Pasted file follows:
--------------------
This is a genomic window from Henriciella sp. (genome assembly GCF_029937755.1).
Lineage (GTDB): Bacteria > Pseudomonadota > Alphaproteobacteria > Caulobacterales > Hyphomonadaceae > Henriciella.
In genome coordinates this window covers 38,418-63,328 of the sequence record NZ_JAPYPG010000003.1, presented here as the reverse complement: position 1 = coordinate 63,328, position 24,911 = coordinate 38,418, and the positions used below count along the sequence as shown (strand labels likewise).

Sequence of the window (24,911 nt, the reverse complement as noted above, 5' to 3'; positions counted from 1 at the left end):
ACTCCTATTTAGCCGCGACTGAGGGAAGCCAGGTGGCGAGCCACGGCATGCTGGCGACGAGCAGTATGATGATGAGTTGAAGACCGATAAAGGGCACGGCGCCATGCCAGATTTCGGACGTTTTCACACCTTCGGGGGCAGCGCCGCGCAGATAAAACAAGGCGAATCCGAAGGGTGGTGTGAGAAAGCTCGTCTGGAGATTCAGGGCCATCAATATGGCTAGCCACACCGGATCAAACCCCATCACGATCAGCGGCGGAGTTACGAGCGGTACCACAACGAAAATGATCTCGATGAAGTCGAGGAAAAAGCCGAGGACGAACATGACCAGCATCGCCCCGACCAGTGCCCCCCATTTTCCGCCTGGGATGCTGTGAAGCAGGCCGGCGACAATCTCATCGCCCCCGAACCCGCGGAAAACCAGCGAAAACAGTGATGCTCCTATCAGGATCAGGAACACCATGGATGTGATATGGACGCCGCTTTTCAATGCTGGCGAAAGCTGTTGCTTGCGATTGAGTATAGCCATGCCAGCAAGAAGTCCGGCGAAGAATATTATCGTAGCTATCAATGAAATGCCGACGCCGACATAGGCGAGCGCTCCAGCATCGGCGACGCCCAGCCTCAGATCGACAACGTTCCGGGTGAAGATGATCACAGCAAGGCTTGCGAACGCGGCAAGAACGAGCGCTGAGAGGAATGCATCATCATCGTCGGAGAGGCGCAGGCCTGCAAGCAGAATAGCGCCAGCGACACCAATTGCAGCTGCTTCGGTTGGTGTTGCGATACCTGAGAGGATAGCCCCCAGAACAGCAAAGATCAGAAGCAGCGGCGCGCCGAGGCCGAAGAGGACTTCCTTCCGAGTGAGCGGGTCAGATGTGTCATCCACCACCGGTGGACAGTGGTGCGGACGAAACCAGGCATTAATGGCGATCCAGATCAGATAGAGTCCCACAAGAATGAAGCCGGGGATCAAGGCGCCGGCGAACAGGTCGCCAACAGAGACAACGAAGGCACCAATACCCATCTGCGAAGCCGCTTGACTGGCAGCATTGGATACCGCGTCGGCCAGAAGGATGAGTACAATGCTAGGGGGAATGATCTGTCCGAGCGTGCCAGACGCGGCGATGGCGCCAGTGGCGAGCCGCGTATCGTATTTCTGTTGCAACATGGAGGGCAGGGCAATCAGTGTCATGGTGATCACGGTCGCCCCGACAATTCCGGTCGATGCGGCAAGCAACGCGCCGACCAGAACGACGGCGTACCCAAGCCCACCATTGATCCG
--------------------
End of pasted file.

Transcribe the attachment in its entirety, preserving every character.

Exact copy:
This is a genomic window from Henriciella sp. (genome assembly GCF_029937755.1).
Lineage (GTDB): Bacteria > Pseudomonadota > Alphaproteobacteria > Caulobacterales > Hyphomonadaceae > Henriciella.
In genome coordinates this window covers 38,418-63,328 of the sequence record NZ_JAPYPG010000003.1, presented here as the reverse complement: position 1 = coordinate 63,328, position 24,911 = coordinate 38,418, and the positions used below count along the sequence as shown (strand labels likewise).

Sequence of the window (24,911 nt, the reverse complement as noted above, 5' to 3'; positions counted from 1 at the left end):
ACTCCTATTTAGCCGCGACTGAGGGAAGCCAGGTGGCGAGCCACGGCATGCTGGCGACGAGCAGTATGATGATGAGTTGAAGACCGATAAAGGGCACGGCGCCATGCCAGATTTCGGACGTTTTCACACCTTCGGGGGCAGCGCCGCGCAGATAAAACAAGGCGAATCCGAAGGGTGGTGTGAGAAAGCTCGTCTGGAGATTCAGGGCCATCAATATGGCTAGCCACACCGGATCAAACCCCATCACGATCAGCGGCGGAGTTACGAGCGGTACCACAACGAAAATGATCTCGATGAAGTCGAGGAAAAAGCCGAGGACGAACATGACCAGCATCGCCCCGACCAGTGCCCCCCATTTTCCGCCTGGGATGCTGTGAAGCAGGCCGGCGACAATCTCATCGCCCCCGAACCCGCGGAAAACCAGCGAAAACAGTGATGCTCCTATCAGGATCAGGAACACCATGGATGTGATATGGACGCCGCTTTTCAATGCTGGCGAAAGCTGTTGCTTGCGATTGAGTATAGCCATGCCAGCAAGAAGTCCGGCGAAGAATATTATCGTAGCTATCAATGAAATGCCGACGCCGACATAGGCGAGCGCTCCAGCATCGGCGACGCCCAGCCTCAGATCGACAACGTTCCGGGTGAAGATGATCACAGCAAGGCTTGCGAACGCGGCAAGAACGAGCGCTGAGAGGAATGCATCATCATCGTCGGAGAGGCGCAGGCCTGCAAGCAGAATAGCGCCAGCGACACCAATTGCAGCTGCTTCGGTTGGTGTTGCGATACCTGAGAGGATAGCCCCCAGAACAGCAAAGATCAGAAGCAGCGGCGCGCCGAGGCCGAAGAGGACTTCCTTCCGAGTGAGCGGGTCAGATGTGTCATCCACCACCGGTGGACAGTGGTGCGGACGAAACCAGGCATTAATGGCGATCCAGATCAGATAGAGTCCCACAAGAATGAAGCCGGGGATCAAGGCGCCGGCGAACAGGTCGCCAACAGAGACAACGAAGGCACCAATACCCATCTGCGAAGCCGCTTGACTGGCAGCATTGGATACCGCGTCGGCCAGAAGGATGAGTACAATGCTAGGGGGAATGATCTGTCCGAGCGTGCCAGACGCGGCGATGGCGCCAGTGGCGAGCCGCGTATCGTATTTCTGTTGCAACATGGAGGGCAGGGCAATCAGTGTCATGGTGATCACGGTCGCCCCGACAATTCCGGTCGATGCGGCAAGCAACGCGCCGACCAGAACGACGGCGTACCCAAGCCCACCATTGATCCG